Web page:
Guidelines For Facilities Impacted By Disasters

February 1999

Information Bulletin 99-1

Guidelines For Facilities Impacted By Disasters

Following a disaster it is sometimes necessary to relocate nursing home residents. The following guidelines may be used by facilities to answer questions regarding expectations of the Minnesota Department of Human Services and the Minnesota Department of Health.

  1. Facilities who are impacted by a disaster are urged to contact the Health Regulation Division as soon as possible. You may contact the Health Regulation Division in St. Paul at 651-201-4200, or contact a supervisor in a health department district office. At that time you will be provided with names, phone numbers and pager numbers of staff who will be your primary contacts at the Minnesota Department of Health. We encourage you to call us. The Department most likely will be trying to contact you to offer our assistance.

  2. The first priority is to serve facility residents. Use common sense first, worry about regulations second.

  3. When residents need to be relocated, it is the responsibility of the facility to secure appropriate placements. Please call the Health Regulation Division if you need help in locating vacant beds. It may be possible for the division to allow facilities to exceed licensed capacity in order to meet resident and community needs.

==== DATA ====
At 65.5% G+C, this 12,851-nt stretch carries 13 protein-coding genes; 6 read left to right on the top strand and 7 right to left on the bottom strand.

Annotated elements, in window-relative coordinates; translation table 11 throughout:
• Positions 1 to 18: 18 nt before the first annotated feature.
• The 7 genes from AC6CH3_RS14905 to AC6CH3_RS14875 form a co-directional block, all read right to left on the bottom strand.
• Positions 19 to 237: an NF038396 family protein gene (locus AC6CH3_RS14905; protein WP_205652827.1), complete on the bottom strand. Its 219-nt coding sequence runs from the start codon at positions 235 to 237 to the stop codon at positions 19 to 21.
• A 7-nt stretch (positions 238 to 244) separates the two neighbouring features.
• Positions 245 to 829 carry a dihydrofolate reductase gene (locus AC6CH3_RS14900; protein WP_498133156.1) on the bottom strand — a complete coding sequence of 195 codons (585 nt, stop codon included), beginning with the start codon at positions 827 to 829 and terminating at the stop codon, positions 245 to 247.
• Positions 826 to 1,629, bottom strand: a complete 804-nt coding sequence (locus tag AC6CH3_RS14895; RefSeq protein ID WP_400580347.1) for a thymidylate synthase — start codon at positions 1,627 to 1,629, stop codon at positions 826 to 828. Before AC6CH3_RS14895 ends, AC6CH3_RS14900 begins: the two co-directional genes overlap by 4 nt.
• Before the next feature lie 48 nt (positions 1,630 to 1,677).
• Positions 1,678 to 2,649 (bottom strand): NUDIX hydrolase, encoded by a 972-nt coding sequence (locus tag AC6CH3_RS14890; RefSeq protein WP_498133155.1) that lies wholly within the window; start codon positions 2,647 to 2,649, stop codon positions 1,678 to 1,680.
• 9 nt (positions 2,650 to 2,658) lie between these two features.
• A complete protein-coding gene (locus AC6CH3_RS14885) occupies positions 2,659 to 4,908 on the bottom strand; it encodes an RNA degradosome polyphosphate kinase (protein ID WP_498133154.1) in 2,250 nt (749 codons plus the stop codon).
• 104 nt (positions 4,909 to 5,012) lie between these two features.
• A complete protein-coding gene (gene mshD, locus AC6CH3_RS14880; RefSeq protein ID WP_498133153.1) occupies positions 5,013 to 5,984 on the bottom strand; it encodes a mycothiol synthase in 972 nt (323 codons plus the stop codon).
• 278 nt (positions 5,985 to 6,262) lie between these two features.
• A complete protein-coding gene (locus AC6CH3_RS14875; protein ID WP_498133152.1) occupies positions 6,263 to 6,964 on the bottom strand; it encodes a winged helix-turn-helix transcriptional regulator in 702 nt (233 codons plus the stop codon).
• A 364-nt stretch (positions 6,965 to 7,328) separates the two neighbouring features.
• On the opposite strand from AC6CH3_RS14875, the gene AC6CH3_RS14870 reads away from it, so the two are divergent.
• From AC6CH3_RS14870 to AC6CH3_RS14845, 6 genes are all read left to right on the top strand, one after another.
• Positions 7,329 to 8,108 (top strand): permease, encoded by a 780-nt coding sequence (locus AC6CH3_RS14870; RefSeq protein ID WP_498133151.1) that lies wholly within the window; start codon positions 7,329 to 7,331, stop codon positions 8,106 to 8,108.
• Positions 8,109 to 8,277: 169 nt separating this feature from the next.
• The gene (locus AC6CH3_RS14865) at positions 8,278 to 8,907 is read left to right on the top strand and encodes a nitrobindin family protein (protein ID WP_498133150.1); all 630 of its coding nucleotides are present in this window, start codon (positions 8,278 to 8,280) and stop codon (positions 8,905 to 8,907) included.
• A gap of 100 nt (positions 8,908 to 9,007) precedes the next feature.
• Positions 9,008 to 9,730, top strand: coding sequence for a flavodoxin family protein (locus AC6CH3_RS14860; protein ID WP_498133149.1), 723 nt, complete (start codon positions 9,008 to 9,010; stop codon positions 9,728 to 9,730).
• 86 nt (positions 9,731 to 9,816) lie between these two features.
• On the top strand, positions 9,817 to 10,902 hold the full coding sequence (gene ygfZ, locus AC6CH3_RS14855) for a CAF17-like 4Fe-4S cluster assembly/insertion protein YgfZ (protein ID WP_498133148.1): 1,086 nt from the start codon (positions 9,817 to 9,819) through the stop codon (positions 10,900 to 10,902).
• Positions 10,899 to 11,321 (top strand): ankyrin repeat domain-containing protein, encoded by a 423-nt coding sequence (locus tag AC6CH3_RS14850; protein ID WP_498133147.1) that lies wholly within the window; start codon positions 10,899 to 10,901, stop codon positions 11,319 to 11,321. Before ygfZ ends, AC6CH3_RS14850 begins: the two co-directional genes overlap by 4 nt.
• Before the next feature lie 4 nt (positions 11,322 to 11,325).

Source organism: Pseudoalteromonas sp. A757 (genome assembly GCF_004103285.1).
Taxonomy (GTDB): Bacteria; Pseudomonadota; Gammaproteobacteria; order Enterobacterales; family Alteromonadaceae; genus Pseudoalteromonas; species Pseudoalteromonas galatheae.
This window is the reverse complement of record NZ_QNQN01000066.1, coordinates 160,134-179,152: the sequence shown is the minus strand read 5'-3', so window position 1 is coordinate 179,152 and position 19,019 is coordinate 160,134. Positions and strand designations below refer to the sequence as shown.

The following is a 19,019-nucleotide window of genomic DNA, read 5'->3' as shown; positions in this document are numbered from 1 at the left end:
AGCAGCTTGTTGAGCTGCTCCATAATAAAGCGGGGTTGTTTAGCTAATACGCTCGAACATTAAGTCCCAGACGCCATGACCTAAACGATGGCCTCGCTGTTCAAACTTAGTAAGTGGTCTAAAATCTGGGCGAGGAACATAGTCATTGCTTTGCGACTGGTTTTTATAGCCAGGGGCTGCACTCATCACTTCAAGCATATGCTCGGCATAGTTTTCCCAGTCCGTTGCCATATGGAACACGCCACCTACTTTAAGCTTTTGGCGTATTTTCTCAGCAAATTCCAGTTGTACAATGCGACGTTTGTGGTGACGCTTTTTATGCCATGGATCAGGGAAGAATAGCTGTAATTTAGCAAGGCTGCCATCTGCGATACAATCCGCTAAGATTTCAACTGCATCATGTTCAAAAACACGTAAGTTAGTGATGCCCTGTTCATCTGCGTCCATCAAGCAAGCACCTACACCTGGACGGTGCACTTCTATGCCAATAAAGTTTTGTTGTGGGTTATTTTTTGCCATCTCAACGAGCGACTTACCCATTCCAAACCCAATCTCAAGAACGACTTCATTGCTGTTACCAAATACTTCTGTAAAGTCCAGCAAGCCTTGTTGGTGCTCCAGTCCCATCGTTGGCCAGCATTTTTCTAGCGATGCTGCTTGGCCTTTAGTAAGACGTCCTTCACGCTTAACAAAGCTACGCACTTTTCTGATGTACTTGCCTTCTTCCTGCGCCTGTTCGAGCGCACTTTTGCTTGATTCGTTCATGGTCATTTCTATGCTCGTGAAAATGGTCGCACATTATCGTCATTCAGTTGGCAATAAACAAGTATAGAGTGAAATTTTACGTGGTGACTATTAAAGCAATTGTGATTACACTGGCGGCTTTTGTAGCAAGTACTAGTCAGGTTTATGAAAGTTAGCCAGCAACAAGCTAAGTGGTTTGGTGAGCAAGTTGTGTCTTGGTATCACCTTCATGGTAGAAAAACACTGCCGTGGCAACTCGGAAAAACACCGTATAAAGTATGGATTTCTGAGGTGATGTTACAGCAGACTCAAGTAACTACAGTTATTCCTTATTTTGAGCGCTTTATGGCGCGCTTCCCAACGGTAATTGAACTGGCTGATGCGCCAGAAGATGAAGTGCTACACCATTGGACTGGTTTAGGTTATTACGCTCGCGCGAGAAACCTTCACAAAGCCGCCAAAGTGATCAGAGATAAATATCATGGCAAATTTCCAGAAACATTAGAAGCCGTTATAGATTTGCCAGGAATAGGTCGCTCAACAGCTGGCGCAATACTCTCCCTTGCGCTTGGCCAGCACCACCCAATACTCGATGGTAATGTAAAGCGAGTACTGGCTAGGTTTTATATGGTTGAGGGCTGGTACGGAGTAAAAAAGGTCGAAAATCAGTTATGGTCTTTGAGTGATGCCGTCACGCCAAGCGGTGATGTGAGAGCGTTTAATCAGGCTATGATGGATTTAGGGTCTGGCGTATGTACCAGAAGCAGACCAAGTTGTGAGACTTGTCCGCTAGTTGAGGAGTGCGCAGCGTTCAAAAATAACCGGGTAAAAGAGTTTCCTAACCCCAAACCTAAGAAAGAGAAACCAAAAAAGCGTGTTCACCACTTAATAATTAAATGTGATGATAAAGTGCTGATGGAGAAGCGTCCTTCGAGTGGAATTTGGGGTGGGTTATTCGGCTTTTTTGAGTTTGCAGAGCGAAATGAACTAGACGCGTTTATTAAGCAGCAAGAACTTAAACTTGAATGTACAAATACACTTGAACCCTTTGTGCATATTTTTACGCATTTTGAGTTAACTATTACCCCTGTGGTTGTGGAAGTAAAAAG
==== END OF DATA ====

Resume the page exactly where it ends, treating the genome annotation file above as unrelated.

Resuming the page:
4. The facility who is moving the residents (the Sending Facility) should send the medical record, care plan, medicine and supplies along with the resident to the Receiving Facility. If the records and supplies are not available, due to the nature of the disaster, the Sending Facility must write a short profile of the resident and their needs as well as a list and dosage of medications.

  5. The Sending Facility is not discharging the resident, the Receiving Facility is accepting the resident as a "temporary guest" of the Receiving Facility. This will be true for the first 30-60 days of the disaster. During this period of time, an assessment will be made as to the future viability of the Sending Facility. If it is determined that the Sending Facility will NOT be able to resume services, further instructions will be given by MDH and DHS.

  6. The Receiving Facility is not required to perform usual admission procedures. An MDS assessment, case mix assessment and care plan do not have to be prepared. The Sending Facility does not have to write a discharge summary.

  7. The Sending Facility will continue to bill for the services and will reimburse the Receiving Facility.

  8. During a disaster, water supplies may be limited. Facilities may need to reduce bedside water, and regular bathing. Hydration and hygiene needs must be met, but usual procedures can be modified. Staffing resources are also constrained if the disaster is one that affects the community. Please do your best to keep staffing at appropriate levels. If staffing cannot be maintained, strong consideration must be made to transferring the residents to other facilities.

  9. Health care facilities may be called upon by the community to provide support. This might include meals, water, shelter, etc. Feel free to do whatever you can to help, remembering that your primary responsibility is first to your residents, and then to others as staff and resources permit. We have, for instance, allowed facilities to temporarily (a week or so) house seniors from the community in facility day rooms. Please use your best common sense.

Updated Tuesday, April 13, 2021 at 12:09PM